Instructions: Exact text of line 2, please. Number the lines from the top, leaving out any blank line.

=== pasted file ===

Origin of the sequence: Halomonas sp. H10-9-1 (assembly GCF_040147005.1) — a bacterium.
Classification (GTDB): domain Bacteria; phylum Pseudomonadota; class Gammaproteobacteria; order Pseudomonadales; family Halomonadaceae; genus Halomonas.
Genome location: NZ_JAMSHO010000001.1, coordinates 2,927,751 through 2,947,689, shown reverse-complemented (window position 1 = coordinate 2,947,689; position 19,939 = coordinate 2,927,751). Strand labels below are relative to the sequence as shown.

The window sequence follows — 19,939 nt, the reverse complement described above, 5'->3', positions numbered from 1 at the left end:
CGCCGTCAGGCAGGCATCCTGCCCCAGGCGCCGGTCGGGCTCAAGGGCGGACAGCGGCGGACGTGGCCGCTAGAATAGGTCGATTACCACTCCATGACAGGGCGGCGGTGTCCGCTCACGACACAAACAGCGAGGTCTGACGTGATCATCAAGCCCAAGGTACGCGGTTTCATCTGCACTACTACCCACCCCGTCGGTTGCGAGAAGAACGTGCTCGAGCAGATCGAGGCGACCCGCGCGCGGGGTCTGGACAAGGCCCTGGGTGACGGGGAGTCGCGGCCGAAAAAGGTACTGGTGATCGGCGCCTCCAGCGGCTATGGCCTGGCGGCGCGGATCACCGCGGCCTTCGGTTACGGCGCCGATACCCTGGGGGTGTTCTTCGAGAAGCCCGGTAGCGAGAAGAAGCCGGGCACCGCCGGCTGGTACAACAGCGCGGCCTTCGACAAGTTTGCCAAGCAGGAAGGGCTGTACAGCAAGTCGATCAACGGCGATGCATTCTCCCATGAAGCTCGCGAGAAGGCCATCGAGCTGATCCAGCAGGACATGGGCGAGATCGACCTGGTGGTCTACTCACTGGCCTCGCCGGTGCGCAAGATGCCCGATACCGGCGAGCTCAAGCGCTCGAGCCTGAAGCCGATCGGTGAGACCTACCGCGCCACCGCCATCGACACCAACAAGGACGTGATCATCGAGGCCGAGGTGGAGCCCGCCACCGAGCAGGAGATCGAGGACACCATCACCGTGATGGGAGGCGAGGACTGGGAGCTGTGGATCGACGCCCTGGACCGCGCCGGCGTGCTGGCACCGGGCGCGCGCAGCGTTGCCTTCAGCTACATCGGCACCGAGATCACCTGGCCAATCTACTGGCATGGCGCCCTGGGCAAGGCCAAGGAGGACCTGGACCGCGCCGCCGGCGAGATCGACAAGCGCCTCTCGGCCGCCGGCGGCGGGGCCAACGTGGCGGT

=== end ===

Classification (GTDB): domain Bacteria; phylum Pseudomonadota; class Gammaproteobacteria; order Pseudomonadales; family Halomonadaceae; genus Halomonas.